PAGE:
The European Court of Justice reacted promptly. Just before Christmas 2015, it found that the Commission, which is supposed to be the guardian of treaties, had "violated the law of the Union". The ruling swept away the "alleged need for an impact assessment of the scientific criteria" that the Commission had used as its main point of defense.

But on the same day, the European commissioner for health, Vytenis Andriukaitis, from Lithuania, announced that the impact study would proceed regardless. Already hypersensitive, the matter became inflammable.

The European lawmakers are furious. Some of them have already sent several letters to European Commission President Jean-Claude Juncker to no avail. On January 13, the president of the European Parliament himself, Martin Schultz, wrote to Juncker, underlining that the Commission’s delay was "unacceptable" as was the decision to push ahead with the impact assessment "in defiance of the judgment" of the highest EU court. "Comply without delay," Schultz asked. The message was repeated in a second letter, dated March 10.

Sweden, for its part, persists. In a document dated May 13 that Le Monde has obtained, Sweden curtly reminded the Commission that the court "bans the use of economic considerations to define criteria”.

So what is the nature of the "economic considerations" contained in the pages of the impact study under lock and key? In addition to the impact on industry, will they take into account the cost of diseases related to exposure to endocrine disruptors, which independent studies (University of Utrecht, 2016) estimate at between 157 billion and 288 billion euros per year in Europe alone?

The suspense will end on June 15. According to our sources, that's when the final proposal on the criteria for the identification of endocrine disrupters will be presented at a college of European Commissioners meeting.

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Where Lockdowns For LGBTQ Meant Moving Back In With Homophobic Relatives

The confinement experience could turn brutal for those forced to live with relatives who would not tolerate a member of the family living their sexual orientation openly as a young adult. Here are stories from urban and rural India.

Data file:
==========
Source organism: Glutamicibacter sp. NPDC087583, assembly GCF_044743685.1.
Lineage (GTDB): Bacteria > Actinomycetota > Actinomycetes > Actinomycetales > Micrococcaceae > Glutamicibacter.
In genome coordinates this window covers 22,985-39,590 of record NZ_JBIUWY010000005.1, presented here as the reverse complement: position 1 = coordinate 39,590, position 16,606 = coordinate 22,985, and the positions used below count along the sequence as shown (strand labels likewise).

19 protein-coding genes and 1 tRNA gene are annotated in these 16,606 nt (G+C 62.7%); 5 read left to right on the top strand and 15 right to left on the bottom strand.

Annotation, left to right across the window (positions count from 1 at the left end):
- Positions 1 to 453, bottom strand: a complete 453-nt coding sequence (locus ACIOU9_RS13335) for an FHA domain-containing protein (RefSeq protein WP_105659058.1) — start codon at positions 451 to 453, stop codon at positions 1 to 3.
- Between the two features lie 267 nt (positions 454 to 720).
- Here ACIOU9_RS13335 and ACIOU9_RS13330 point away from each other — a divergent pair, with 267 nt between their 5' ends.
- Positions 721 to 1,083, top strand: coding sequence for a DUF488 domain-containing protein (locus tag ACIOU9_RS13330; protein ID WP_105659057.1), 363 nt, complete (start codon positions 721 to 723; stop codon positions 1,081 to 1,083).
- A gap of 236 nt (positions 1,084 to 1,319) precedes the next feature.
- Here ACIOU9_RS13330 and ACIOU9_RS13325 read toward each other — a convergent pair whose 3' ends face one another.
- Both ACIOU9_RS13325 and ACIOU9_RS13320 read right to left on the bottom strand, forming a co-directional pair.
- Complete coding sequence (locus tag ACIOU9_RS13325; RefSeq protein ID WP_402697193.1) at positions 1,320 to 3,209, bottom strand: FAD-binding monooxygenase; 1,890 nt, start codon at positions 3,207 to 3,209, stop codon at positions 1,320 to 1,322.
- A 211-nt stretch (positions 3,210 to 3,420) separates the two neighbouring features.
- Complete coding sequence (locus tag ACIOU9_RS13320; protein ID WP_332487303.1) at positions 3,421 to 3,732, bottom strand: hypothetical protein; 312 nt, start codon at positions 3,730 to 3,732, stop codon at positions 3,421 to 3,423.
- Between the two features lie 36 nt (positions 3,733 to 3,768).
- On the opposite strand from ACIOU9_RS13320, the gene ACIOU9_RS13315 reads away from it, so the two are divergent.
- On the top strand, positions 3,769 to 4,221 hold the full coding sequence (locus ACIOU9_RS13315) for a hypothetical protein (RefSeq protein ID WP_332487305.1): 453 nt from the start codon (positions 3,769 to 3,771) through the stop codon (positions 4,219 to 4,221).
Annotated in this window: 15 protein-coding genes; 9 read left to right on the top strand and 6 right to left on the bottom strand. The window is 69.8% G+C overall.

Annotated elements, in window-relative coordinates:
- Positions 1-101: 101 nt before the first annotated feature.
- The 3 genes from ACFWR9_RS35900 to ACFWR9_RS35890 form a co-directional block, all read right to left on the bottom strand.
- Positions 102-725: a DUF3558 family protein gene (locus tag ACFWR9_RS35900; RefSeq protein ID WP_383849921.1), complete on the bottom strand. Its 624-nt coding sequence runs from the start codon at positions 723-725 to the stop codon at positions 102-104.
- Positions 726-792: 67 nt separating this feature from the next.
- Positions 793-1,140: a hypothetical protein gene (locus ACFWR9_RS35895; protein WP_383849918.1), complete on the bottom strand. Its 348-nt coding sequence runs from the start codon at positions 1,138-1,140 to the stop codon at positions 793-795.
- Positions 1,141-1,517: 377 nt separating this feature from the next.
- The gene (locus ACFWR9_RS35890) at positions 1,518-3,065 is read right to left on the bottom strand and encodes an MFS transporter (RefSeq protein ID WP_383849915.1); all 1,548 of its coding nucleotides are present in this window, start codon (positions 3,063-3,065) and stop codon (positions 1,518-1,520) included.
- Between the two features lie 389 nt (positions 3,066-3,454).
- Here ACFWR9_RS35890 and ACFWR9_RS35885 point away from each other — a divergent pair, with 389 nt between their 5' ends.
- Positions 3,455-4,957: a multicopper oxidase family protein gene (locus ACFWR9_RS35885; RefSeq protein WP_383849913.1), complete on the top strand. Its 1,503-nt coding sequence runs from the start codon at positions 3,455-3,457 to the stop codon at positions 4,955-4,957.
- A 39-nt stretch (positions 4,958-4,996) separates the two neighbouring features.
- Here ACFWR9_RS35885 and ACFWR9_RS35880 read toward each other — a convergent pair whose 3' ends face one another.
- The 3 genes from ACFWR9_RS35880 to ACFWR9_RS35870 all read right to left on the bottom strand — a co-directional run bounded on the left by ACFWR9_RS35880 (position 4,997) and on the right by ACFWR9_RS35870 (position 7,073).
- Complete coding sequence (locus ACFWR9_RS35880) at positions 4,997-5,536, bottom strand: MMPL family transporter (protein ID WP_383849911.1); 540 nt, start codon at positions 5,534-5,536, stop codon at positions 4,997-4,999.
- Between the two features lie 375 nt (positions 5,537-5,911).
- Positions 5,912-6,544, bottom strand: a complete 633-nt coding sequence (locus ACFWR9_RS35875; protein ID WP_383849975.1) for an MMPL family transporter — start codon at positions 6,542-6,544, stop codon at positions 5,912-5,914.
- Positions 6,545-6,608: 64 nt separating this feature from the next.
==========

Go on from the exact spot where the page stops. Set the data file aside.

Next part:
At a Rainbow pride walk in Kolkata, India

Sreemanti Sengupta

Abhijith had been working as a radio jockey in the southern Indian city of Thiruvananthapuram when the COVID-19 pandemic hit in March, 2020. When the government imposed a nationwide lockdown, Abhijith returned to the rural Pathanamthitta district , where his parents live with an extended family, including uncles, cousins and grandparents.

Eighteen months later, he recalled that the experience was "unbearable" because he had to live with homophobic relatives. "Apart from the frequent reference to my sexual 'abnormality', they took me to a guruji to 'cure' me," Abhijith recalled. "He gave me something to eat, which made me throw up. The guru assured me that I was throwing up whatever 'demon' was possessing me and 'making' me gay."

Early in 2021, Abhijith travelled back to Thiruvananthapuram, where he found support from the members of the queer collective.

Inspired by their work, he also decided to work towards uplifting the queer community. "I wish no one else goes through the mental trauma I have endured," said Abhijit.

Abhijith's story of mental distress arising from family abuse turns out to be all too common among members of India's LGBTQ+ community, many of whom were trapped in their homes and removed from peer support groups during the pandemic.

Oppressive home situations